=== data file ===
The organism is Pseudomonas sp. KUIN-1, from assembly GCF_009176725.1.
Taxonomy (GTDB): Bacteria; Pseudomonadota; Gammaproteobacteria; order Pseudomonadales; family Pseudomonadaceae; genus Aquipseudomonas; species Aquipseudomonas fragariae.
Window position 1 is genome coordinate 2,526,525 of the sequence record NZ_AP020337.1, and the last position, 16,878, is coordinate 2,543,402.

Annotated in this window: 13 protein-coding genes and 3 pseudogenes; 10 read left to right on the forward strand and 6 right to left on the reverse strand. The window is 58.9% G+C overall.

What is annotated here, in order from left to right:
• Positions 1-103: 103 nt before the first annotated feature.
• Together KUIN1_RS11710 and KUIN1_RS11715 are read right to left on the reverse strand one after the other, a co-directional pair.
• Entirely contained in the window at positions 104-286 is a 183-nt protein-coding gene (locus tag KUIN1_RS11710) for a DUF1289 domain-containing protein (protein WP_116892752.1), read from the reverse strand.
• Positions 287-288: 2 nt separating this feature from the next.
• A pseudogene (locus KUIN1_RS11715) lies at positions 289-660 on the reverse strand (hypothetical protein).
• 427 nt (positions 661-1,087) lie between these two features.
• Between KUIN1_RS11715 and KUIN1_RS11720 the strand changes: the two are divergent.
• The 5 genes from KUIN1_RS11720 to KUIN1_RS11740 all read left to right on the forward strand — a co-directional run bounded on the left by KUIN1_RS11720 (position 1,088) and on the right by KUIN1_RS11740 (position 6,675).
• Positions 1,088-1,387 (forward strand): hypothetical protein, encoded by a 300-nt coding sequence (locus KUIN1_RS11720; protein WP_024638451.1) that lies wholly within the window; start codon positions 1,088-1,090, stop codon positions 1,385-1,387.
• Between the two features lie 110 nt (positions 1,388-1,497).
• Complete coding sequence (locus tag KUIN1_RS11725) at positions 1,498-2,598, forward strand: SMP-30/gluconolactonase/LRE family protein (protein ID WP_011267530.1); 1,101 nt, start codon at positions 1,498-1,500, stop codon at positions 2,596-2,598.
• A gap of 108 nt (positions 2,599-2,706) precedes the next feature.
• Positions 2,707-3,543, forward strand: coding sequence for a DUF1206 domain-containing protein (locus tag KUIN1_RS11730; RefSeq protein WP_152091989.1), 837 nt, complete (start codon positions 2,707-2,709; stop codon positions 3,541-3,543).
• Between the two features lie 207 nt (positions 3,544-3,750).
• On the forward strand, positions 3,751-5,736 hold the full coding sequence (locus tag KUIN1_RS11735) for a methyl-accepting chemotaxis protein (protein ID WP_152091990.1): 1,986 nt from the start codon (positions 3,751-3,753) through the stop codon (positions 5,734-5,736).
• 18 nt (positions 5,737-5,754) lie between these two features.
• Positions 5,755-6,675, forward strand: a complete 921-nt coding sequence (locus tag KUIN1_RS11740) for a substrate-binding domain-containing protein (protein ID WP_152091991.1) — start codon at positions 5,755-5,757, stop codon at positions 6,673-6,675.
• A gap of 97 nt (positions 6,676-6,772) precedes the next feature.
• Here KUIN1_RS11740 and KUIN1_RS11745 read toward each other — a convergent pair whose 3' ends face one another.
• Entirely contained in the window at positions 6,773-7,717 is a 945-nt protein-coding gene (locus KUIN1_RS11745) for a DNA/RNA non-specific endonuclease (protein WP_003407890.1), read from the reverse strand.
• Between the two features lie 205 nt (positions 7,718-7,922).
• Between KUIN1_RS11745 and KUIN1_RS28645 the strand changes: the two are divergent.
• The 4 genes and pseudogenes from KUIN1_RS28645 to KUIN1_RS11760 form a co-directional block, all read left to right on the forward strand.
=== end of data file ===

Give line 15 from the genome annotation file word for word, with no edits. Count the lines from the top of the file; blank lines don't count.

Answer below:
• Between the two features lie 110 nt (positions 1,388-1,497).